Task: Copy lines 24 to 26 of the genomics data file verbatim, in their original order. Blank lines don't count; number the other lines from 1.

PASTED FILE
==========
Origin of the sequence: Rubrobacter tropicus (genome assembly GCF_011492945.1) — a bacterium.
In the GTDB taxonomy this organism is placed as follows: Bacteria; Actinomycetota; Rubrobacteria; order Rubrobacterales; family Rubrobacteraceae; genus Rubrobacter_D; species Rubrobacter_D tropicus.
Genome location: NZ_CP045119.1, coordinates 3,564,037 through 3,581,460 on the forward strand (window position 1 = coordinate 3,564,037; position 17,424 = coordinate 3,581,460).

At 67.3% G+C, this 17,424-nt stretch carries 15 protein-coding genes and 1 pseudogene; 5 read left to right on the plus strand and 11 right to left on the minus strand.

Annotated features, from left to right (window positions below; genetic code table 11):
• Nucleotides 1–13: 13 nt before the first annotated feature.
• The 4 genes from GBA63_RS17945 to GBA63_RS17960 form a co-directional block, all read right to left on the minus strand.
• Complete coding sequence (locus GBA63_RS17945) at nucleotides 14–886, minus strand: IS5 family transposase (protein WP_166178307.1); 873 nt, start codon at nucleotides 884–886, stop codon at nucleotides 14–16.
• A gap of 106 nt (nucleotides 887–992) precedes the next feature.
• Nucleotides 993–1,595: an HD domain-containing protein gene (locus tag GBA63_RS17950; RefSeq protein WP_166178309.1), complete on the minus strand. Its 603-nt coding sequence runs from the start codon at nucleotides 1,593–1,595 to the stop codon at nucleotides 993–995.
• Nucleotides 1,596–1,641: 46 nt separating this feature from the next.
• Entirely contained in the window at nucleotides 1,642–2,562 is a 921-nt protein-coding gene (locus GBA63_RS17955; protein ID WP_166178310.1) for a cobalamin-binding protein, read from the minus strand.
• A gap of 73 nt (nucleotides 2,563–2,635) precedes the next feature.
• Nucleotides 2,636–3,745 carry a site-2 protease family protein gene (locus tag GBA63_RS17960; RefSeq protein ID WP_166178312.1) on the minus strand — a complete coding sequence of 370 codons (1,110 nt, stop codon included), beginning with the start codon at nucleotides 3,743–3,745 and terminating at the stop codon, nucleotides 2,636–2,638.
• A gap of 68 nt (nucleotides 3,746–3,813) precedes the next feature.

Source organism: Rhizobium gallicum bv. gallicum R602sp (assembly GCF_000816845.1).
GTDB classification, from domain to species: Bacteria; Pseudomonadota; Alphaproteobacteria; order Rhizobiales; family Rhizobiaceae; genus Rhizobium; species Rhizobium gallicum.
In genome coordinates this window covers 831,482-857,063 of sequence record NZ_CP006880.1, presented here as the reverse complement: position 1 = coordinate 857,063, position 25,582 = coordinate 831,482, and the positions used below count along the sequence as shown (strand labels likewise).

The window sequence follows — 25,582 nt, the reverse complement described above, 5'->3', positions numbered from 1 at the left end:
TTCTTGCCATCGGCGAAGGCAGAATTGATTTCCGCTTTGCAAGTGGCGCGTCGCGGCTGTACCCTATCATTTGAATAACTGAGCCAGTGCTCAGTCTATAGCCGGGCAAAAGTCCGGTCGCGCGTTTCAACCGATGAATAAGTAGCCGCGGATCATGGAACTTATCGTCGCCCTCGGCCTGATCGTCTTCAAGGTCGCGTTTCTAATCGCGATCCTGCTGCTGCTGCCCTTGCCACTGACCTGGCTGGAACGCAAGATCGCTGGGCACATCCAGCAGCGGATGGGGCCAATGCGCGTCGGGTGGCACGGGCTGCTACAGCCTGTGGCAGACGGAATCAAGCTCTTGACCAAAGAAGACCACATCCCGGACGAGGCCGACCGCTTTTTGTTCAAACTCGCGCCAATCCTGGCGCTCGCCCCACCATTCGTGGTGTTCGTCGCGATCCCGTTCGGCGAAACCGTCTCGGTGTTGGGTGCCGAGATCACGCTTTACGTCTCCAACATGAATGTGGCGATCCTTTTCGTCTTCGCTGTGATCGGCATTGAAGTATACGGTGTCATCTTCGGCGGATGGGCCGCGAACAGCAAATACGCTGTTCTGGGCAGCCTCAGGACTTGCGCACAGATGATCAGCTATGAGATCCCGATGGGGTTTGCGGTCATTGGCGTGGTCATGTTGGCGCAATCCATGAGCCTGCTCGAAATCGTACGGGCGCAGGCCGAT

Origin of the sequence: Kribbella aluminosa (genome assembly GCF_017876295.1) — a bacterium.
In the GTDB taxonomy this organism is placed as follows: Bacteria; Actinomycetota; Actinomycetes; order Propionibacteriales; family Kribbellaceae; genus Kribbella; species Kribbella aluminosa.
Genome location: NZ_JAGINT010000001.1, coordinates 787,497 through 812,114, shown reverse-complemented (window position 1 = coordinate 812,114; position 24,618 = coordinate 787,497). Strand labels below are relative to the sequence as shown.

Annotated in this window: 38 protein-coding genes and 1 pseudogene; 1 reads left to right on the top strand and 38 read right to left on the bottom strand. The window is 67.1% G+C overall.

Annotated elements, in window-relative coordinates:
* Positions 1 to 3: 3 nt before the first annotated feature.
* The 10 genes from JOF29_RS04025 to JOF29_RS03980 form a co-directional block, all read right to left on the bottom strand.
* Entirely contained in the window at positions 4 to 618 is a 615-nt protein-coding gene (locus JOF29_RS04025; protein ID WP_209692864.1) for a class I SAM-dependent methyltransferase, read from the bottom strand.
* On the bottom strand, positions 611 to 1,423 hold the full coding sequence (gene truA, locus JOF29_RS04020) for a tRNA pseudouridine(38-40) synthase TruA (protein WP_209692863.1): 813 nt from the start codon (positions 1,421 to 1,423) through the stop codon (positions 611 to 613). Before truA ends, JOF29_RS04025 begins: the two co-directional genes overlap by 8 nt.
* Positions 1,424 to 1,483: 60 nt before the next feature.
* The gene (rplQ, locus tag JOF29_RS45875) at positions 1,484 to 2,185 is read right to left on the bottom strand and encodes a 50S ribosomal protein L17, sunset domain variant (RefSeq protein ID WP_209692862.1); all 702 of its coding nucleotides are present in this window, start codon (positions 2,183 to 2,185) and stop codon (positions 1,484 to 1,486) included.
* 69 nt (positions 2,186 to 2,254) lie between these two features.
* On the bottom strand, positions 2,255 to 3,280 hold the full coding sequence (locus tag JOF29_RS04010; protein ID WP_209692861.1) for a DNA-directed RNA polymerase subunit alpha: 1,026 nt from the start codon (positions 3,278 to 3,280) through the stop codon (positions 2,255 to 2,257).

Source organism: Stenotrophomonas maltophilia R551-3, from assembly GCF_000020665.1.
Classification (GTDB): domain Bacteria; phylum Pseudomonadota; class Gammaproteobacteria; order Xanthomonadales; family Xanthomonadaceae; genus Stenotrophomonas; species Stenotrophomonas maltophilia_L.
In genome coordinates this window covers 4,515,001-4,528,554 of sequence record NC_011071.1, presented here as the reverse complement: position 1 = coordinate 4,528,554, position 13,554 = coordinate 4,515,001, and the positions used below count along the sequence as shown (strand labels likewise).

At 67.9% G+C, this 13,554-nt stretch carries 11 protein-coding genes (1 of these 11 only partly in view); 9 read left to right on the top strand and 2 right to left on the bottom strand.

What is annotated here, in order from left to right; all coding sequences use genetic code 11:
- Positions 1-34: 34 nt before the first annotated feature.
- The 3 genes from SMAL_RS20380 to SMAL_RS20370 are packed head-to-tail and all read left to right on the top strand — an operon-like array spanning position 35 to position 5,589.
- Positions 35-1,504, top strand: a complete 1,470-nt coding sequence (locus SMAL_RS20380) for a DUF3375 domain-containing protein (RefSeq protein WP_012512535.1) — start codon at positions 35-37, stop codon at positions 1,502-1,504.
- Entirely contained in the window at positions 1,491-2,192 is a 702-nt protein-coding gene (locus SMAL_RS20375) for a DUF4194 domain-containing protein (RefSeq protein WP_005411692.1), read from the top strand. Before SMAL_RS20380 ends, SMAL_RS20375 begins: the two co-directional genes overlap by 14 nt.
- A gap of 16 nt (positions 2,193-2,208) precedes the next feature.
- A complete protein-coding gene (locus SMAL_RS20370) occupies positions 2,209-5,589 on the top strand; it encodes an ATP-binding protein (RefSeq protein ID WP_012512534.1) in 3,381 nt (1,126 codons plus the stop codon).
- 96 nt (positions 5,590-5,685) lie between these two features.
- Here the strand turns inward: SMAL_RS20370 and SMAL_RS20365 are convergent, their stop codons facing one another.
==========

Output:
Annotated in this window: 38 protein-coding genes and 1 pseudogene; 1 reads left to right on the top strand and 38 read right to left on the bottom strand. The window is 67.1% G+C overall.

Annotated elements, in window-relative coordinates:
* Positions 1 to 3: 3 nt before the first annotated feature.